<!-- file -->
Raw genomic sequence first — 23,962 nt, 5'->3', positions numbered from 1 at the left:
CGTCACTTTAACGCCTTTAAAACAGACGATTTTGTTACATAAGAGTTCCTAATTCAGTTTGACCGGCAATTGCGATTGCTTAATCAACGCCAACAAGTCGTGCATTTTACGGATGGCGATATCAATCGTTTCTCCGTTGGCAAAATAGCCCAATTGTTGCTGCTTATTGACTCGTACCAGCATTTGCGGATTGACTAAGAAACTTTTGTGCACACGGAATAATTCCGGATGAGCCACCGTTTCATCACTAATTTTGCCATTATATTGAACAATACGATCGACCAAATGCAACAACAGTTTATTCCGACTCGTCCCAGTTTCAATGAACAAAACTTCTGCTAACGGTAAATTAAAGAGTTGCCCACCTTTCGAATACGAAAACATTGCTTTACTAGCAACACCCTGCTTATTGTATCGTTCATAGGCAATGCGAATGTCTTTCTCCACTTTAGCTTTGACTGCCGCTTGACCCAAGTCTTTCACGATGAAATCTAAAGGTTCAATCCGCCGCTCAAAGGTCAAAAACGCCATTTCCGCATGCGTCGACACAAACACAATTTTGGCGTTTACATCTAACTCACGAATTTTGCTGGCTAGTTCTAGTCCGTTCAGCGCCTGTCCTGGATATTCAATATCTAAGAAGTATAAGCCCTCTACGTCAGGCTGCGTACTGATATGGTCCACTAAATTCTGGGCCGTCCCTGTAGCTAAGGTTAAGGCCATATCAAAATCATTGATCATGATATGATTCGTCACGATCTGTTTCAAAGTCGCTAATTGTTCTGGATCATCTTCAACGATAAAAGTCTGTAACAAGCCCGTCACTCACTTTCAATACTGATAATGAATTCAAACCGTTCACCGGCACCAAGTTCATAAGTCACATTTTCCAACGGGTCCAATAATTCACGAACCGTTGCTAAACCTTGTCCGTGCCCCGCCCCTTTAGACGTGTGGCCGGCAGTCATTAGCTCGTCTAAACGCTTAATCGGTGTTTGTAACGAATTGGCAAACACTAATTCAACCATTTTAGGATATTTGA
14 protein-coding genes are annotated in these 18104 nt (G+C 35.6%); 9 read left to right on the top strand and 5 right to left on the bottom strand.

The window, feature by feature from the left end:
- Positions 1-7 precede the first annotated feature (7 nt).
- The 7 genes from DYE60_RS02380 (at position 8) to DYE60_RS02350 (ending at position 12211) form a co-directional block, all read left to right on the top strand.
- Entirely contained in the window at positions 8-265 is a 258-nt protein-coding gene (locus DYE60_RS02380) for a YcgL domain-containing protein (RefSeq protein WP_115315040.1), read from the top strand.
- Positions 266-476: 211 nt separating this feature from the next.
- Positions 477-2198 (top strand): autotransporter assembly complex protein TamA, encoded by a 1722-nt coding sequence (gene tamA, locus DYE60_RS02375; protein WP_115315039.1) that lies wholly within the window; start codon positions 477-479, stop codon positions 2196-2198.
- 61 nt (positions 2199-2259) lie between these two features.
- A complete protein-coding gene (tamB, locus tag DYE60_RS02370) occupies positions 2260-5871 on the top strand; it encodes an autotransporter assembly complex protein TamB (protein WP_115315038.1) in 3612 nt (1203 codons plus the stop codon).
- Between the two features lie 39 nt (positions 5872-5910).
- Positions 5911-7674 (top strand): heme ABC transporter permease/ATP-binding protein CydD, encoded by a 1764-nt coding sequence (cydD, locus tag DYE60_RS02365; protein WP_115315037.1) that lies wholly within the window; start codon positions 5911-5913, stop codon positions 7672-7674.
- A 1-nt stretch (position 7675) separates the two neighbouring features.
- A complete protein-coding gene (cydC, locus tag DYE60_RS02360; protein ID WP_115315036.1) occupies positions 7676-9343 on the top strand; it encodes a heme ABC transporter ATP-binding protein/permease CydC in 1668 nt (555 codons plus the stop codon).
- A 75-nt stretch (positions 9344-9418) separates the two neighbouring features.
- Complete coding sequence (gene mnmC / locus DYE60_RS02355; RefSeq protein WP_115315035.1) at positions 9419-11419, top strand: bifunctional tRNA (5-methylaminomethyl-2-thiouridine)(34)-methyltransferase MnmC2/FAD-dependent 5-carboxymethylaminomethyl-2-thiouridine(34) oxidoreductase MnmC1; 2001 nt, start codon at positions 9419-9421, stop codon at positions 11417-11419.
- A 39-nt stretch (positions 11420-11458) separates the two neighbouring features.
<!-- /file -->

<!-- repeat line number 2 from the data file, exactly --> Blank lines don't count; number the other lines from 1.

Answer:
CGTCACTTTAACGCCTTTAAAACAGACGATTTTGTTACATAAGAGTTCCTAATTCAGTTTGACCGGCAATTGCGATTGCTTAATCAACGCCAACAAGTCGTGCATTTTACGGATGGCGATATCAATCGTTTCTCCGTTGGCAAAATAGCCCAATTGTTGCTGCTTATTGACTCGTACCAGCATTTGCGGATTGACTAAGAAACTTTTGTGCACACGGAATAATTCCGGATGAGCCACCGTTTCATCACTAATTTTGCCATTATATTGAACAATACGATCGACCAAATGCAACAACAGTTTATTCCGACTCGTCCCAGTTTCAATGAACAAAACTTCTGCTAACGGTAAATTAAAGAGTTGCCCACCTTTCGAATACGAAAACATTGCTTTACTAGCAACACCCTGCTTATTGTATCGTTCATAGGCAATGCGAATGTCTTTCTCCACTTTAGCTTTGACTGCCGCTTGACCCAAGTCTTTCACGATGAAATCTAAAGGTTCAATCCGCCGCTCAAAGGTCAAAAACGCCATTTCCGCATGCGTCGACACAAACACAATTTTGGCGTTTACATCTAACTCACGAATTTTGCTGGCTAGTTCTAGTCCGTTCAGCGCCTGTCCTGGATATTCAATATCTAAGAAGTATAAGCCCTCTACGTCAGGCTGCGTACTGATATGGTCCACTAAATTCTGGGCCGTCCCTGTAGCTAAGGTTAAGGCCATATCAAAATCATTGATCATGATATGATTCGTCACGATCTGTTTCAAAGTCGCTAATTGTTCTGGATCATCTTCAACGATAAAAGTCTGTAACAAGCCCGTCACTCACTTTCAATACTGATAATGAATTCAAACCGTTCACCGGCACCAAGTTCATAAGTCACATTTTCCAACGGGTCCAATAATTCACGAACCGTTGCTAAACCTTGTCCGTGCCCCGCCCCTTTAGACGTGTGGCCGGCAGTCATTAGCTCGTCTAAACGCTTAATCGGTGTTTGTAACGAATTGGCAAACACTAATTCAACCATTTTAGGATATTTGA